Red-bellied Woodpeckers love peanuts from platform feeders. They also eat sunflower seeds and suet.

House Sparrow

These are common city birds in noisy messy flocks.

Photo of House Sparrow on fence
House Sparrow. Greg Gillson.

Found throughout much of Canada and the United States, wherever there are people and towns.

House Sparrows are year-round residents throughout Minnesota.

Small squatty flat-headed sparrows. Females are rather brown and tan with a pale broad eyebrow, and plain breast without streaking. Males are more chestnut brown above with white wing bars, gray below, with gray crown and black chin, more extensive in summer.

House Sparrows eat a wide variety of small seeds and human food scraps from hopper and platform feeders, and also the ground.

American Goldfinch

This bright yellow-and-black bird is a favorite summer bird. However, many people don’t recognize these birds at their feeders in their dull brown winter plumage.

Photo of American Goldfinch on teasel
American Goldfinch. Greg Gillson.

Year-round residents across the northern half of the United States. In summer birds breed north well into Canada. In winter they move south throughout most of the U.S.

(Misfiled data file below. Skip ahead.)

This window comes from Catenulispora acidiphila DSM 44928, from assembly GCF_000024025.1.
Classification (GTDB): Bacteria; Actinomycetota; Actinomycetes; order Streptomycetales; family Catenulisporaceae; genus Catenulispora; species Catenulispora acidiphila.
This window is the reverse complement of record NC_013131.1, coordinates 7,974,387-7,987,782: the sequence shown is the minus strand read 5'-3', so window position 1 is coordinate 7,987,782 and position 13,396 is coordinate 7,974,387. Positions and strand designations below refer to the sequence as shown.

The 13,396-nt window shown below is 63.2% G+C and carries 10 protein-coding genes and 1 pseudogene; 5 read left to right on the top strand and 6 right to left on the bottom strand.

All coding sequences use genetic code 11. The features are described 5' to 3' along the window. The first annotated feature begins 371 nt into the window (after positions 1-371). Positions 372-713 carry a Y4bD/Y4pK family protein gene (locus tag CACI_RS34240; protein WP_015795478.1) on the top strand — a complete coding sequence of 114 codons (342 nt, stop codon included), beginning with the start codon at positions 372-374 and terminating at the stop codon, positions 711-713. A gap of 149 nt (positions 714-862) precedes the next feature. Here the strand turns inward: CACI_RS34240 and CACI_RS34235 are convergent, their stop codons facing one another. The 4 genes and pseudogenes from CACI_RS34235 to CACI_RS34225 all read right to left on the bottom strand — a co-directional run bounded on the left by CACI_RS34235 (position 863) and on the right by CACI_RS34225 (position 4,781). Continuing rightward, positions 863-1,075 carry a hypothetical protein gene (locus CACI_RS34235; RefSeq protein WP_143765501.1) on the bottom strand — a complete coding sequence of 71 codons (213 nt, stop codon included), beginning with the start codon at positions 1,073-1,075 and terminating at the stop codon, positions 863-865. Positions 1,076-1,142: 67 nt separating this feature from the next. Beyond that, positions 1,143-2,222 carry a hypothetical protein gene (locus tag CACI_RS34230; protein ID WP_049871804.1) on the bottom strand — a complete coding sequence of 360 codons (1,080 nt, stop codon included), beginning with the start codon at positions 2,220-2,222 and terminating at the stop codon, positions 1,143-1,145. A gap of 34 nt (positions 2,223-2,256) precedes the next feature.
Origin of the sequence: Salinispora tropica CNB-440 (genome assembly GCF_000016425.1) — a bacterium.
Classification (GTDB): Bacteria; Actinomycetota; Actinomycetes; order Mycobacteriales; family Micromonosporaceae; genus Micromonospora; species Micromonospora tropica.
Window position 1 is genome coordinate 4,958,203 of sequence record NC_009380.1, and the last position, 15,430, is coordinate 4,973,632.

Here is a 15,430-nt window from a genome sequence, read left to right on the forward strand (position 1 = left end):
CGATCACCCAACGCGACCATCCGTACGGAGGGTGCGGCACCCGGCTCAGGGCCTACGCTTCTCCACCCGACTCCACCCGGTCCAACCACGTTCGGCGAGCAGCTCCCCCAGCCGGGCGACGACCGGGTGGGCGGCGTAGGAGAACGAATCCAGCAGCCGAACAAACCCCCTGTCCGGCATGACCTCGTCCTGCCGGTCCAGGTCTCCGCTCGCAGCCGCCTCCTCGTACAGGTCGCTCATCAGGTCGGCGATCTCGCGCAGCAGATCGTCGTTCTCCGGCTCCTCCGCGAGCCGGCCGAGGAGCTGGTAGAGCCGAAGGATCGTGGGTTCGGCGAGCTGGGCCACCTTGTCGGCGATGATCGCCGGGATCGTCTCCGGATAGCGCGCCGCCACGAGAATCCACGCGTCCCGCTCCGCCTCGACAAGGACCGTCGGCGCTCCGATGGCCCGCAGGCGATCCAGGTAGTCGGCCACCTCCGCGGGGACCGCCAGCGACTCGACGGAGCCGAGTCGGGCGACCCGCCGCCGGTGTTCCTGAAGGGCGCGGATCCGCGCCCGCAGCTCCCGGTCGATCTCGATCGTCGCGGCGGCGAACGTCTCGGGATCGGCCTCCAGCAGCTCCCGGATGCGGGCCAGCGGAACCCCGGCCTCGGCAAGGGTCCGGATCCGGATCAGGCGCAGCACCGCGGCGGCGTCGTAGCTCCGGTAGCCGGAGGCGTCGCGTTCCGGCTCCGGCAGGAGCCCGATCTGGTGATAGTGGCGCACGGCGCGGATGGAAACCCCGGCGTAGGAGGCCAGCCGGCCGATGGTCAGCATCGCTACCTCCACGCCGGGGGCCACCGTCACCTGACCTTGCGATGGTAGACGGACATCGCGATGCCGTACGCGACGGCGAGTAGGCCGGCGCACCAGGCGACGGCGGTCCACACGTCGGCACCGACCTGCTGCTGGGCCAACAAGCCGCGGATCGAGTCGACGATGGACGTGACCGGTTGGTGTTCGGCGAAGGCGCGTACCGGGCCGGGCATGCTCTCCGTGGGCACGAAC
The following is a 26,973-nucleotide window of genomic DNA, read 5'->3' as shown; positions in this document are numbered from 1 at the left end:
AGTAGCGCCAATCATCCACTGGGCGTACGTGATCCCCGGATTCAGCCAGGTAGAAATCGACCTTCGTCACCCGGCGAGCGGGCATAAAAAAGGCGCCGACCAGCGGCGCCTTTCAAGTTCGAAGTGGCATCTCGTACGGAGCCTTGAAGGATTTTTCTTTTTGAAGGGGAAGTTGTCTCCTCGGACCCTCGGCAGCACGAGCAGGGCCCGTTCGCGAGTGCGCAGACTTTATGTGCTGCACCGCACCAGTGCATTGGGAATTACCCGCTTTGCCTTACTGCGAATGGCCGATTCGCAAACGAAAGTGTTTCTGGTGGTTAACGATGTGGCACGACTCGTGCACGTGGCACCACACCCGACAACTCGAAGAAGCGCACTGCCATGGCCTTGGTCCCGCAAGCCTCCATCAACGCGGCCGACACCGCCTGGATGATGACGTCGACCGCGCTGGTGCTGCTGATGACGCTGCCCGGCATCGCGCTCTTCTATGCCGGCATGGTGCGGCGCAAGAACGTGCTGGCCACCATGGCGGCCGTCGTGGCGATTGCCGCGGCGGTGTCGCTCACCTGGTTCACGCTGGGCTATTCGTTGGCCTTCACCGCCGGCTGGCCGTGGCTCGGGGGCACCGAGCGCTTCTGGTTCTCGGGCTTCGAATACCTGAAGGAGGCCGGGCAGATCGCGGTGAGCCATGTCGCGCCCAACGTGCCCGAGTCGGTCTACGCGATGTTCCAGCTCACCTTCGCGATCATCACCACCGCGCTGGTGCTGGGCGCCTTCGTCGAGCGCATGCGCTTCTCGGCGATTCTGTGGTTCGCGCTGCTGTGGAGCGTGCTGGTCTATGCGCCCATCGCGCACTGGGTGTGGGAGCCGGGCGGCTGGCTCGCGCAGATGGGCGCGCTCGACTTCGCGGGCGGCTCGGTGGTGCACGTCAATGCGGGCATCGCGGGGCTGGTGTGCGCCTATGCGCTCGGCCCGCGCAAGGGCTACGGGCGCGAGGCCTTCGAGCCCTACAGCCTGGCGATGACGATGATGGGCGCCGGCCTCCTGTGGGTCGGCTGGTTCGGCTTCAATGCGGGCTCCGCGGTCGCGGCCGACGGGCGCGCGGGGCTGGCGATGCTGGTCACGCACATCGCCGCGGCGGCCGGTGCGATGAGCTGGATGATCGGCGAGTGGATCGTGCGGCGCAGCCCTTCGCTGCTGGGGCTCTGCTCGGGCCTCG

American Goldfinches are summer residents throughout Minnesota, year-round residents in southern and southeastern Minnesota.

These are tiny birds with short forked black tails. Wings are black. Winter birds are dull brownish. In summer females are green while males are brilliant lemon yellow with black cap.

American Goldfinches eat black oil sunflower seeds from tube feeders. They love Niger seed from thistle feeders.

Red-breasted Nuthatch

These little birds crawl over the bark of tree limbs and trunks–even upside down!

Photo of Red-breasted Nuthatch on a branch
Red-breasted Nuthatch. Greg Gillson.

This species of nuthatch loves conifer trees. They are found from Alaska and across Canada. They are found in the mountains of the northern and western United States, irregularly in winter being found throughout all of the US.

Red-breasted Nuthatches are winter residents throughout Minnesota, year-round residents in northeastern Minnesota.

These are tiny birds with a stubby tail.

Birds are bluish-gray above and delicately pinkish-orange below. The black crown and eye line set off a white eyebrow.

Red-breasted Nuthatches love black oil sunflower seeds from tube feeders. They love nuts and peanuts. They are fond of suet.

House Finch

These are one of the most widespread feeder birds in the United States. 

Photo of House Finch on a twig
House Finch. Greg Gillson.

These birds are resident in towns throughout the United States, barely into southern Canada.

House Finches are year-round residents in southern Minnesota.

Both males and females are rather dusty brown, heavily streaked on the chest. Only the males have red feathers on forehead, breast, and rump.